Every year, for a block of about six months, just about every shopping center and mall and grocery store is flooded with seasonal treats, from Halloween to Easter. This isn’t a bad thing in and of itself, but for retail employees, it’s started to serve as the hallmark for a much more frustrating period—the clean-up.
Americans are no strangers to overconsumption—there are studies nearly a decade old that indicate that we throw away about half of the food we don’t eat. And as larger chains increasingly avoid donating food, this begs the question: Where does all the leftover Halloween go?
Some of it is moved to clearance, but after that, it doesn’t matter if it’s costumes, candy or decoration, it’s probably getting destroyed. Big retailers won’t donate excess stock—and since we’re well into a recession, they’re accumulating a lot of it—for fear of it damaging their brand or being sold by competitors, taking away their business. They can’t hold on to an extreme 10 aisles worth of ill-fitting, mostly plastic Halloween costumes and candy wrappers, so while some might get holed away in the back or sit on clearance for a while, most of it is just getting destroyed.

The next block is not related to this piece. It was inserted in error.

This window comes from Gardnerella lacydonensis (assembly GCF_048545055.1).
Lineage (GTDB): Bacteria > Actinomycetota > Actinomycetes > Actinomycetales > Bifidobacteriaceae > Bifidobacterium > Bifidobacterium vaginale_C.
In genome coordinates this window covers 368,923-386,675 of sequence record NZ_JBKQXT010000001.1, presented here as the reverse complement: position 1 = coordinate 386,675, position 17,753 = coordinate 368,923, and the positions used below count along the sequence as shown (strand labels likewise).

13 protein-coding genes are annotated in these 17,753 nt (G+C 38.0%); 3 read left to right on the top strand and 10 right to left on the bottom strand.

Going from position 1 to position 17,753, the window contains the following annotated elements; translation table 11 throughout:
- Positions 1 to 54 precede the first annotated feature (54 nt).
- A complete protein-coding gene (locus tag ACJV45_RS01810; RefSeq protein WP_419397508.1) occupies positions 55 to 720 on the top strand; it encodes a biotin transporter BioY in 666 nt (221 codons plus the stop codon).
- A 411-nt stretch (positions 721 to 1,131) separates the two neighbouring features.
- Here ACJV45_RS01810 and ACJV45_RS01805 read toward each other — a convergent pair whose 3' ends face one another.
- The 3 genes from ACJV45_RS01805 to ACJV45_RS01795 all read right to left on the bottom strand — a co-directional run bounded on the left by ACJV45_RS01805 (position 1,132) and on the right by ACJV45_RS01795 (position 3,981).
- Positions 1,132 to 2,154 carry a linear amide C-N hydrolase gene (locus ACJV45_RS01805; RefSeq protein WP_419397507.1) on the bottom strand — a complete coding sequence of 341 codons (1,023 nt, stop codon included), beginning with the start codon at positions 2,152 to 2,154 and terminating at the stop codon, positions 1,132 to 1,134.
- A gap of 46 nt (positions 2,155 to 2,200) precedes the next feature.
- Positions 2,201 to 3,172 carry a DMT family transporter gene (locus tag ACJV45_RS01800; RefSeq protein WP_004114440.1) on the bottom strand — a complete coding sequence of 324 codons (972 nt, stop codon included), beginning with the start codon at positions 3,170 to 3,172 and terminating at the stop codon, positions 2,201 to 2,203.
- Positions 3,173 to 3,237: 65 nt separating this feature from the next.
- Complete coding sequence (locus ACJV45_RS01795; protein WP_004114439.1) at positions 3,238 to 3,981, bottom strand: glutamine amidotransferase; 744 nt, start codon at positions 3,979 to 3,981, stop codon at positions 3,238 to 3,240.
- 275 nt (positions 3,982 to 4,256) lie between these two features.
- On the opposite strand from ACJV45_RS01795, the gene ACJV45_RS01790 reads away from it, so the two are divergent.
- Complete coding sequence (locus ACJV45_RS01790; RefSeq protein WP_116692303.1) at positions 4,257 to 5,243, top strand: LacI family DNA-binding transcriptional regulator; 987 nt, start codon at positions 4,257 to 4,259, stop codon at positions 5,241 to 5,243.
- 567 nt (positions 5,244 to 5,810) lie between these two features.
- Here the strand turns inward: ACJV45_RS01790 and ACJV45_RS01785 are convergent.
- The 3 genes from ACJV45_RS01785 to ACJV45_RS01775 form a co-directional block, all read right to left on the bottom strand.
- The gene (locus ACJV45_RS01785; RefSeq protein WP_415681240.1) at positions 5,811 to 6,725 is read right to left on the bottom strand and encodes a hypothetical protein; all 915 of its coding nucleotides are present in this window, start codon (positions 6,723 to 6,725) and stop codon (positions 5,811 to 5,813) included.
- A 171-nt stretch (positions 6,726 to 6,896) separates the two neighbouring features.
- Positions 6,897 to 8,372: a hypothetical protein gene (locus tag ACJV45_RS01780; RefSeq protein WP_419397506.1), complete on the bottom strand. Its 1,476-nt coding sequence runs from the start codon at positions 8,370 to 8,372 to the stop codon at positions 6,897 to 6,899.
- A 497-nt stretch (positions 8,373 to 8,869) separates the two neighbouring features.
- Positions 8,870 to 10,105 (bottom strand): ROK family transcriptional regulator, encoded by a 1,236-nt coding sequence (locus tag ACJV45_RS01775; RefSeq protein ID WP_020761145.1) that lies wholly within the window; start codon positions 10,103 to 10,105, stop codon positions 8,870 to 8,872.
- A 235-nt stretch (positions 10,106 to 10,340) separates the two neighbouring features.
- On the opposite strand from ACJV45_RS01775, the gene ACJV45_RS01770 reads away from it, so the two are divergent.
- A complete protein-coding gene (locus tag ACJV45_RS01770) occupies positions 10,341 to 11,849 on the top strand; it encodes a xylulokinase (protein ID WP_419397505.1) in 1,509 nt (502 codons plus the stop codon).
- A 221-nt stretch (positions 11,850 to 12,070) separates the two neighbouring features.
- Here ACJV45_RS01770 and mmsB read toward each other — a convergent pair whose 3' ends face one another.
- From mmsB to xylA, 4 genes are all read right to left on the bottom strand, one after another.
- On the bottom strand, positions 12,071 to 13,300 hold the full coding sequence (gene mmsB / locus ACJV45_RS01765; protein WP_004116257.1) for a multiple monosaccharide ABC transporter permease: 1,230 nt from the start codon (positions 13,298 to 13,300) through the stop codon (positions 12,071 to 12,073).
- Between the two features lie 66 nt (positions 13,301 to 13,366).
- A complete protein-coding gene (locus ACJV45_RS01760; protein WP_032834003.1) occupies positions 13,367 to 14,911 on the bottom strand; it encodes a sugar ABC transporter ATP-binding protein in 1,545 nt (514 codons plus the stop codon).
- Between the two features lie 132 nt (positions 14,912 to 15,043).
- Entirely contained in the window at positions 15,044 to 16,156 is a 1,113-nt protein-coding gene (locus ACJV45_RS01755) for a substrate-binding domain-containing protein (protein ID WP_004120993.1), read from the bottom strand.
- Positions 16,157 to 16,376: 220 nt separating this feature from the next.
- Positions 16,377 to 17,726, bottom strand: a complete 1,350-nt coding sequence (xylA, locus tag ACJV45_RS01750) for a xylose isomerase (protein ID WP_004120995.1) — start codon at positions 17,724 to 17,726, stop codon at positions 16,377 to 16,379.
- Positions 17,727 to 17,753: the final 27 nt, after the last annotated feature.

This makes the holiday season something of a disaster for the environment—cheap Halloween costumes and candy wrappers, all of the waste Christmas produces, fake plastic grass and eggs for Easter. Before even considering what happens to these products after they’re sold, if they’re not, they can be a real disaster for the environment.
So next time you go shopping for some festive dorm decorations, make sure you look for something that’s not going to be in the landfill three weeks later.